For Regina Joschika, the status quo in the IT industry is systematic exploitation, starting with mining and processing and ending at the disposal stage. Why? Profitability. Companies simply don't pay attention to the entire supply chain or life cycle of their products because that would be costly.
Regina outlines for us three key features of this exploitative system.
1. The demand for fast and inexpensive technology.
The lifespan of a computer is much shorter in 2014 than it was in the 1990s. Back then, you could expect to get seven years out of your PC. Now the average lifespan of a computer is just two years.
This shortened lifespan is a concern because the amount of raw materials required to produce a computer is truly shocking. According to research by the United Nations University, it takes 240 kilograms of fossil fuels, 22 kilograms of chemicals and 1500 kilograms of water to make one desktop PC. Countries in the global south are richest in these resources, but they are not the ones profiting from their exploitation.
2. The complexity of IT supply chains.
Unlike for chocolate or clothes, IT products are made up of many tiny items. In a computer, as many as sixty companies will contribute to the supply chain for Apple or Dell or whatever name is on the box. Most IT companies simply don't know the set up of their supply chain because it is so complex. This means that they can't control environmental abuses and worker exploitation.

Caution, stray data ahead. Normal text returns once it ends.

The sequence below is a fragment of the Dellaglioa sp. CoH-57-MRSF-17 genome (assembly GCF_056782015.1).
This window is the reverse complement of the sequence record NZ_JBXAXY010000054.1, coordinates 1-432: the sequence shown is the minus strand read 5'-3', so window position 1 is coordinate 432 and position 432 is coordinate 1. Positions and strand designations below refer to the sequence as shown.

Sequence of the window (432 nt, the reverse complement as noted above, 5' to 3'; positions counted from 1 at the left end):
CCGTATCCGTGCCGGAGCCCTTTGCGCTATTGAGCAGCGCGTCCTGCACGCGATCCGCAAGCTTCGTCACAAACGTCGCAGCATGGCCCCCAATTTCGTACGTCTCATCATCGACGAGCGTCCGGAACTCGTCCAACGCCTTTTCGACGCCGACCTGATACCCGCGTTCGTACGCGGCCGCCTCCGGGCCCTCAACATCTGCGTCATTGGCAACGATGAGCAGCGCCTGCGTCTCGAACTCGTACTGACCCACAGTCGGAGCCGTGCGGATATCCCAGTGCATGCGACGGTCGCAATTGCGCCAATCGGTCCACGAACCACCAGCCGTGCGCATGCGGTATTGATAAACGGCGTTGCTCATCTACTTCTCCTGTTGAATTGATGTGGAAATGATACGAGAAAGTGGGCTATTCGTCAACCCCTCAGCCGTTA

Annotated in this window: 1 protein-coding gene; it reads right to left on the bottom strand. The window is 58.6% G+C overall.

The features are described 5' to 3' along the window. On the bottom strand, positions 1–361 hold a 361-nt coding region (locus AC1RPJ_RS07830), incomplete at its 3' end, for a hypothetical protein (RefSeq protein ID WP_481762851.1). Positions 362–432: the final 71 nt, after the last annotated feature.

The extraction of raw materials for the electronics industry is highly dangerous. The mining workforce is often not informed and not protected, leading to many deaths from exposure to toxicity or from mine collapses. In some countries, children work in the mines.
During the next stage in the process, work in electronics factories is often inhumane. Workers are forced by low wages or the threat of lay-offs to work unpaid overtime or during the night. In many countries where these IT products are built there are no trade unions or union activity is restricted. The majority of workers don't know their rights. Work in the computer industry is also dangerous. During soldering, for example, toxic chemicals are released which can burn skin.
An estimated fifty million tonnes of e-waste is generated every year. Two thirds of this is not disposed of correctly or recycled – computers are full of valuable input material that could be reused. Most of this waste is toxic with tragic consequences for the environment and the communities on whom it is dumped, often in the global south, where there is not the expertise to handle it properly. Children, for example, sometimes try to exploit the dumps for things to sell and the risk to health is very high.
Regina concludes her presentation with what must be done to improve the situation. We need more attention paid to human rights; they must prevail over profitability. Apple and Samsung have been taken to court to take responsibility for their entire supply chain, but we need more.
Pressure on these companies must be increased through consumer awareness campaigns and consumers must then use their purchasing power to force change. We can start to do this by using the work of Electronics Watch, the world's first independent monitoring organisation for labour rights in the electronics industry.
Organisations and research such as this is essential so that we, as consumers, can begin to take responsibility when buying our computers, smartphones and other technological miracles.